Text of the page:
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The only way out is through

I have always had an ambivalent relationship to so called romantic love. One one hand, I am madly in love with love. I have been a sucker for the insanity of infatuation, from time to time losing myself in the highs and lows of falling in love. The butterflies in the belly can tickle softly but they can also shred the stomach lining. Falling in love can be the best and the worst feeling rolled up in one.

Then, when I emerge from the whirlwind of infatuation, and regain some clarity, I've always felt that there is something rotten at the core of romantic love. There is something very murky that lies at the bottom of it, if one starts to dig deeply. Something relating to patterns we've learned during childhood,and that often are unconscious, and something relating to existential anxiety (read: Fear of death) and then, of course, there's a purely biological component to it. We are mammals after all, primed to procreate (even though motherhood has never been my path), and a little mammal baby is quite vulnerable, so the infatuation feelings last for around three years (a time frame that seems to be scientifically proven, and that I see evidence of in my own and friends' love life) so the adults will stick together and protect the baby. But then, when the biologically generated hormones are gone, the infatuation fades and doubt, dissatisfaction, boredom or hard work sets in to keep the relationship going.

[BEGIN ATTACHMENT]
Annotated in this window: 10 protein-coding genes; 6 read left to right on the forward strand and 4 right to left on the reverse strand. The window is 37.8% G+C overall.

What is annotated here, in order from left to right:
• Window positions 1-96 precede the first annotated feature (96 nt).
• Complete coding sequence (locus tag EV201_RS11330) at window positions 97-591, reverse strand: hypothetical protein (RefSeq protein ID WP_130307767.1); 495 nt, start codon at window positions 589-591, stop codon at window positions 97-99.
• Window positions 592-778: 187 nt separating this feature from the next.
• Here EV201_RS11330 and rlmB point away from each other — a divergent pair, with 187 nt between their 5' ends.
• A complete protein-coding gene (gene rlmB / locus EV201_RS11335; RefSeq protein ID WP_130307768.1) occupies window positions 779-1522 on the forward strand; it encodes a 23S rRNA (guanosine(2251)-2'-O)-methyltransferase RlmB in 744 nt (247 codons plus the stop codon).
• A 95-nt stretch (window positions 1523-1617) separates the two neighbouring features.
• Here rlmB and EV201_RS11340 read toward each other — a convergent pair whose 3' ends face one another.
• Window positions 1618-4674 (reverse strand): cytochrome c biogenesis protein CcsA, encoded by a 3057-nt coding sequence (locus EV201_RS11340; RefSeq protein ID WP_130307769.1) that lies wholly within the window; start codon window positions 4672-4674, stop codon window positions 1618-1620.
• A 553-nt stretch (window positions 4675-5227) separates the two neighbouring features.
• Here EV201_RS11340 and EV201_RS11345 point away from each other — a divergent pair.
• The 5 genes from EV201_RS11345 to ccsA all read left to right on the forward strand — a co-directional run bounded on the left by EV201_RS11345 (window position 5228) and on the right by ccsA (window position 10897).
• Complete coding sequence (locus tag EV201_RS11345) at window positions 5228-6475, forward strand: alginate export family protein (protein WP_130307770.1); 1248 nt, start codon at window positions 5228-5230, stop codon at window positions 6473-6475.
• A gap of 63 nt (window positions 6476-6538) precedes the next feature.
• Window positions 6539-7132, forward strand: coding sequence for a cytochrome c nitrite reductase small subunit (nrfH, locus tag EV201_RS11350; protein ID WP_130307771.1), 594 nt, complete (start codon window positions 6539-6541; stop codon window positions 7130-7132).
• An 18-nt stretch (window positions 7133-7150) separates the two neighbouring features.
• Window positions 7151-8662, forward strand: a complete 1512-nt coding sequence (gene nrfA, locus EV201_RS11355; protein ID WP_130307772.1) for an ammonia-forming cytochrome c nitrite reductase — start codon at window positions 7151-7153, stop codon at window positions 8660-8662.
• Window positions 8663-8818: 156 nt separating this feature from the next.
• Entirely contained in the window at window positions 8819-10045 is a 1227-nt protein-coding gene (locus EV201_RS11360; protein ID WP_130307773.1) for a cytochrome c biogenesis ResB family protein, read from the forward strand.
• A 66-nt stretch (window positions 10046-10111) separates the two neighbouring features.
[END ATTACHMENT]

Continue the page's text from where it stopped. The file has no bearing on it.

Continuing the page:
Another way to look at it is through the lens of yoga. Without craving and aversion there is no unhappiness and no suffering. We crave a new winter coat, a new bicycle, a new lover, and as soon as we get it, we crave something else. Because we can't crave something we already possess. And quite often the craving turns to aversion. The thing, the person we previously craved, we now hate, or despise, or at least, they irritate us.

And not only that, after years of studying and practicing yoga, meditation and buddhism, I know that so called romantic love, has very little to do with TRUE LOVE.

Romantic love is all about how the object of our desire makes us feel. It's very much conditional (on a side note so is the love between a parent and child, between friends).

True love, on the other hand, is a state of mind, a dimension one enters into. Sometimes romantic love can make us access that state momentarily, we are in love and we love the whole world. Sometimes a particularly spectacular sunset can make us feel love. A birth. A death. Nature.

For me, my first taste of true love, and probably also of spirituality happened the first time I took Ecstasy. And as the active ingredient took hold of me, I started brimming over with love. I loved every single human being that came in my way. I loved the pavement, the garbage cans, the icy rain and the wheel chair the goth-looking drug dealer conducted business in. I was content, happy, in love just sitting. I was content, happy, feeling love licking my little lollipop. I was content, happy dancing, walking. Every moment was magical. Every person incredibly beautiful.

I'm not encouraging anyone to do as many drugs (or any) that I have in the past, and ultimately, I don't think they are the right way. But they offered me a glimpse of something, that lead me onto the path I am now on. Like Alan Watts said: If you get the message hang up the phone!

In other words I should know better. Than to get tangled up in the mess of falling in love. But because I am still human and still on the path, and probably won't reach the goal in this life, I couldn't resist.

And now, broken-hearted and weepy, I feel blessed to at least have the practice of yoga and meditation to instantly elevate my mood, and help bring clarity.

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